Background and aims: Liver cirrhosis is associated with a very bad prognosis. As knowledge of prognostic markers are clinical relevant, we have in this essay studied mortality of patients with cirrhosis and explored predictors of death.
Patients and methods: This essay is part of a retrospective study of patients with cirrhosis that was performed in 2006 at Aker University hospital in Oslo. 174 patients who suffered from cirrhosis according to our criteria were included in the study. These patients were identified by performing search in the hospital`s computersystem for 1) diagnoses indicating fibrosis or cirrhosis, 2) diagnoses potentially indicating chronic liver disease or 3) complications potentially caused by cirrhosis. By univariate analyses, age, sex, ethiology, different biochemical variables, Child-Pugh score, Model of End-Stage Liver Disease (MELD)-score, complications of cirrhosis and some comorbid conditions were explored as possible predictors of death.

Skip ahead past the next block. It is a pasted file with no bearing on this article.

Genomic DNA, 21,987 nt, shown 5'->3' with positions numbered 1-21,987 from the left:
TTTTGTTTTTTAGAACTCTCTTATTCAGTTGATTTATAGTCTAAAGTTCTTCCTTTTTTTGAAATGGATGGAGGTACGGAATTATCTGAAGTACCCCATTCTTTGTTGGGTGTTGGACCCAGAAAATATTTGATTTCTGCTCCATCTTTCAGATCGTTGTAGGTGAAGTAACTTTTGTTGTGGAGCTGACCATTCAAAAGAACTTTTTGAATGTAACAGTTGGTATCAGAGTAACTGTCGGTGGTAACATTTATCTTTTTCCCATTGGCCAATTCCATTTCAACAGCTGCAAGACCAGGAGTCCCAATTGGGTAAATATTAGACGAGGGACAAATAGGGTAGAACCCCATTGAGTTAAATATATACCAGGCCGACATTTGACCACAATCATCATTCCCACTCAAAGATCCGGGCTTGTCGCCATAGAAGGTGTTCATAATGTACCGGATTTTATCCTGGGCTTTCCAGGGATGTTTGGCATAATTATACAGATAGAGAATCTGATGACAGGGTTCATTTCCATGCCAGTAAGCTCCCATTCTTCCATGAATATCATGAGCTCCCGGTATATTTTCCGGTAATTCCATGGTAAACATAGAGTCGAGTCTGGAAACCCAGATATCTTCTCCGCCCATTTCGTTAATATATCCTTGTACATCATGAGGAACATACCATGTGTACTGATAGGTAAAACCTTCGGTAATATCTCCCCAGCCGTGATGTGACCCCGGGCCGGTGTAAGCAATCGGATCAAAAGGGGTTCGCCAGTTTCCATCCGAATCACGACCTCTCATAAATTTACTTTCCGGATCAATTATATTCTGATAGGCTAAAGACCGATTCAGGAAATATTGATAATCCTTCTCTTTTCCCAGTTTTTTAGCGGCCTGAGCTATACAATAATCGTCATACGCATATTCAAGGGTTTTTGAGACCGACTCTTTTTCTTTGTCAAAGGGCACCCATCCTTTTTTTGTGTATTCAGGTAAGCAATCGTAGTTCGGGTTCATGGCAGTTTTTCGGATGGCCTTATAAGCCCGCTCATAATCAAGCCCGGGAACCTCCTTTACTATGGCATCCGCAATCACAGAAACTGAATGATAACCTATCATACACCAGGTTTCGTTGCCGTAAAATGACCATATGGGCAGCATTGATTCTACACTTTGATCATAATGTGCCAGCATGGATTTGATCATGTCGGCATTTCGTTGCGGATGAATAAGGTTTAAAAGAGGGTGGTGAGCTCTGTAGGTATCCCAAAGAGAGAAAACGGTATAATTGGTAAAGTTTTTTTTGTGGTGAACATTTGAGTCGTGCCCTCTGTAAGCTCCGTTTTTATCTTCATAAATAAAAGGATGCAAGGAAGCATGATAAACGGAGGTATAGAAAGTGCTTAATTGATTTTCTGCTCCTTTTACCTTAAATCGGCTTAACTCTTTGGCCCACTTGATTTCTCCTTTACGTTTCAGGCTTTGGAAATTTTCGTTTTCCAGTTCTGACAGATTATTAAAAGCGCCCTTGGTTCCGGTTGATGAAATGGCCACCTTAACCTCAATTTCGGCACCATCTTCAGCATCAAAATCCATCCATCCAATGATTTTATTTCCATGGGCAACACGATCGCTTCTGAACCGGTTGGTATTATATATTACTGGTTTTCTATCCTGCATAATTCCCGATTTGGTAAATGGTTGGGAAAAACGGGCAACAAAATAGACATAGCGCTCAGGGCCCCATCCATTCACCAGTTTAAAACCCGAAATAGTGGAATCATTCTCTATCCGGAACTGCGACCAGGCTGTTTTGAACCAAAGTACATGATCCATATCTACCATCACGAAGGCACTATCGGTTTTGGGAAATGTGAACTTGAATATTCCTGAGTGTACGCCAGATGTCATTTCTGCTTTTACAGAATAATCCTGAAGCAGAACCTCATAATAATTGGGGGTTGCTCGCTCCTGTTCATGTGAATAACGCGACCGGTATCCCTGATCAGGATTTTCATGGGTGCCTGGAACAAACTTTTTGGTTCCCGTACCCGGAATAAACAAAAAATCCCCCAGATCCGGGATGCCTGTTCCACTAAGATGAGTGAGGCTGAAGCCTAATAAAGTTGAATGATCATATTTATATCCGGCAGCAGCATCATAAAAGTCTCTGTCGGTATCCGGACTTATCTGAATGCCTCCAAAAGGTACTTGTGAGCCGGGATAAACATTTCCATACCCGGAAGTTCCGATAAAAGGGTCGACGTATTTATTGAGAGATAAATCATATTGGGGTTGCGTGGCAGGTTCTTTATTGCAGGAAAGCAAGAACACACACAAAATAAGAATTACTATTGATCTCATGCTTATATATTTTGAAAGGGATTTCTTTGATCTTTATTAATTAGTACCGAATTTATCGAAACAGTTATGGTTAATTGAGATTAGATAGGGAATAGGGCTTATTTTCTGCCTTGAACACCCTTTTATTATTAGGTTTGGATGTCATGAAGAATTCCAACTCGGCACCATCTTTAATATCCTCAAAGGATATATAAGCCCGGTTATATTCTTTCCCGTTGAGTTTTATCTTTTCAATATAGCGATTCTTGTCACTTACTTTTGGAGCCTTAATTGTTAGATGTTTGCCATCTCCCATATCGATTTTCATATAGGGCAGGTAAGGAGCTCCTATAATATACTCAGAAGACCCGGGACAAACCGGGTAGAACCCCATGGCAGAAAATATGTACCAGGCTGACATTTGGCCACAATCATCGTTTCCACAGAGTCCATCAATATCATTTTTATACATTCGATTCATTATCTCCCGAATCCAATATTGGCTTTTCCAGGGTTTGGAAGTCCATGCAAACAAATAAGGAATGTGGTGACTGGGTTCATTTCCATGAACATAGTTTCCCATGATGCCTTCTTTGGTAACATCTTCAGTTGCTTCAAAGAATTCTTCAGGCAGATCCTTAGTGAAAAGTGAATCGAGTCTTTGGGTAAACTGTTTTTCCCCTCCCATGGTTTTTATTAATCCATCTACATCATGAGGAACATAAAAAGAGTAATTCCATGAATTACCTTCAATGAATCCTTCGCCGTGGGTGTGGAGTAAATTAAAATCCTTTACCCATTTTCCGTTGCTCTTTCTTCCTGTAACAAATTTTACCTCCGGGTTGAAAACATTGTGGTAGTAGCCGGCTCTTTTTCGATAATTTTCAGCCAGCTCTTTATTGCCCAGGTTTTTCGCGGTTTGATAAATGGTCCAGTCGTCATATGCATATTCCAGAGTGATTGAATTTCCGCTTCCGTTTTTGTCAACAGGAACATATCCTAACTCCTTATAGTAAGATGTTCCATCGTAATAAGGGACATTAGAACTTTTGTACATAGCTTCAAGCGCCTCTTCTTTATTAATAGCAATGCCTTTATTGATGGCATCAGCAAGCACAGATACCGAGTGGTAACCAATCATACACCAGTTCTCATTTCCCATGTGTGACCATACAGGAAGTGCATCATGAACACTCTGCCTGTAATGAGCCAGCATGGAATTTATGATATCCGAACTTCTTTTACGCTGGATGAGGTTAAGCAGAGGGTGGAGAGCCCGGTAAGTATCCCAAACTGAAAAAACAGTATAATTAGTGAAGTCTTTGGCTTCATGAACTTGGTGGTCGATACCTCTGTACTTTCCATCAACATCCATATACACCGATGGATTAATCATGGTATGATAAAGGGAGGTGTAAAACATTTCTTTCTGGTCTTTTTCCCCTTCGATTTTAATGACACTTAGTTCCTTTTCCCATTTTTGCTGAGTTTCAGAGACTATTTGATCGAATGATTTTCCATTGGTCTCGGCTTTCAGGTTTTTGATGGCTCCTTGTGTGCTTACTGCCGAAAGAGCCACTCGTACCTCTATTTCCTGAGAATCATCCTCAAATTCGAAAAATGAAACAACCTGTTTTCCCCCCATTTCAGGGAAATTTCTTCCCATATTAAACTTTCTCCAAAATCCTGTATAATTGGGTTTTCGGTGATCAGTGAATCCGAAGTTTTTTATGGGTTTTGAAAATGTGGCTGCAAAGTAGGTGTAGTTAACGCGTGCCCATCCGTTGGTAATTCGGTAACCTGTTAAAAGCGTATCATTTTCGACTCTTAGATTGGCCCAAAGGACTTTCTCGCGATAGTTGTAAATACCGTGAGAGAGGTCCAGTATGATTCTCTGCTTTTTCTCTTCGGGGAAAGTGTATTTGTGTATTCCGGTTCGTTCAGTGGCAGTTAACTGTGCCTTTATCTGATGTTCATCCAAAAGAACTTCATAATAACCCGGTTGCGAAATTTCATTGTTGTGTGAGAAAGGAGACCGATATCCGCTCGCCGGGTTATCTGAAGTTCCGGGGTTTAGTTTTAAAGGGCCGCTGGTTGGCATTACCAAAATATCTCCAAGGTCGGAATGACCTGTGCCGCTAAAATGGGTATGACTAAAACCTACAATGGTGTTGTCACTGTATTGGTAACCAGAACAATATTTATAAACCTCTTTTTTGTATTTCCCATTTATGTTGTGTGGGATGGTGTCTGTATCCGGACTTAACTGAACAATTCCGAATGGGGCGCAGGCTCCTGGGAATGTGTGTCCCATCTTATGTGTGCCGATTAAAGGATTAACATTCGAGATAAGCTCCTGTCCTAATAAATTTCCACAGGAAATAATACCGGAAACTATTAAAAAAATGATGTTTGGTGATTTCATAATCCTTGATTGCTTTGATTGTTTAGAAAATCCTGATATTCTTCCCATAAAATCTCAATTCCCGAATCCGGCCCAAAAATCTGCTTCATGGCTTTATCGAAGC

Results: Age, Child-Pugh and MELD-score were significant predictors of death. High ASAT/ALAT-ratio (>1.81) and high ALP (>3.13 U/L) were also identified as predictors of death. However, separate analyses of patients with or without alcoholic liver disease (ALD), revealed these biochemical variables to be predictive of poor survival only among patients without ALD. Sex, ethiology and presence of ascites or varices had no impact on survival in this study.
Conclusion: Classical risk factors of death among patients with cirrhosis were identified in this study. In addition ASAT/ALAT-ratio and ALP seem to be strong predictors of death among patients without ALD. Multivariate analyses is needed to investigate whether these markers offer independent prognostic information.